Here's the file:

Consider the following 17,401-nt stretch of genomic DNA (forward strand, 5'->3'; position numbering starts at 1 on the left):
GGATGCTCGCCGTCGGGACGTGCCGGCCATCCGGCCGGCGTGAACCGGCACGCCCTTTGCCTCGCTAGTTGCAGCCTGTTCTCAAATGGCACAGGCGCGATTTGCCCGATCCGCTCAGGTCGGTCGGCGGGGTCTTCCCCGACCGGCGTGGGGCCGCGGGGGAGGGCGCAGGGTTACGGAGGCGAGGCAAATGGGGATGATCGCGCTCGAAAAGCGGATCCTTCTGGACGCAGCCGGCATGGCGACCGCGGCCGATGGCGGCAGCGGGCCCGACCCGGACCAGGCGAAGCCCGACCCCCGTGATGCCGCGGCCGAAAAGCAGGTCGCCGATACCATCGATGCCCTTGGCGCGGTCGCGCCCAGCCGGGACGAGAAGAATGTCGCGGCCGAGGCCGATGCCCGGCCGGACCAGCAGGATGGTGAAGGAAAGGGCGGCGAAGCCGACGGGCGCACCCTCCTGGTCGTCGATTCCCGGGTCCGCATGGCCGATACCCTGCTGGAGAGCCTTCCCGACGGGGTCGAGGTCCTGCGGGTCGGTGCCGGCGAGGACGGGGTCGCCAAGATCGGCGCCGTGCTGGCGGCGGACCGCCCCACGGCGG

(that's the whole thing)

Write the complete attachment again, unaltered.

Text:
Consider the following 17,401-nt stretch of genomic DNA (forward strand, 5'->3'; position numbering starts at 1 on the left):
GGATGCTCGCCGTCGGGACGTGCCGGCCATCCGGCCGGCGTGAACCGGCACGCCCTTTGCCTCGCTAGTTGCAGCCTGTTCTCAAATGGCACAGGCGCGATTTGCCCGATCCGCTCAGGTCGGTCGGCGGGGTCTTCCCCGACCGGCGTGGGGCCGCGGGGGAGGGCGCAGGGTTACGGAGGCGAGGCAAATGGGGATGATCGCGCTCGAAAAGCGGATCCTTCTGGACGCAGCCGGCATGGCGACCGCGGCCGATGGCGGCAGCGGGCCCGACCCGGACCAGGCGAAGCCCGACCCCCGTGATGCCGCGGCCGAAAAGCAGGTCGCCGATACCATCGATGCCCTTGGCGCGGTCGCGCCCAGCCGGGACGAGAAGAATGTCGCGGCCGAGGCCGATGCCCGGCCGGACCAGCAGGATGGTGAAGGAAAGGGCGGCGAAGCCGACGGGCGCACCCTCCTGGTCGTCGATTCCCGGGTCCGCATGGCCGATACCCTGCTGGAGAGCCTTCCCGACGGGGTCGAGGTCCTGCGGGTCGGTGCCGGCGAGGACGGGGTCGCCAAGATCGGCGCCGTGCTGGCGGCGGACCGCCCCACGGCGG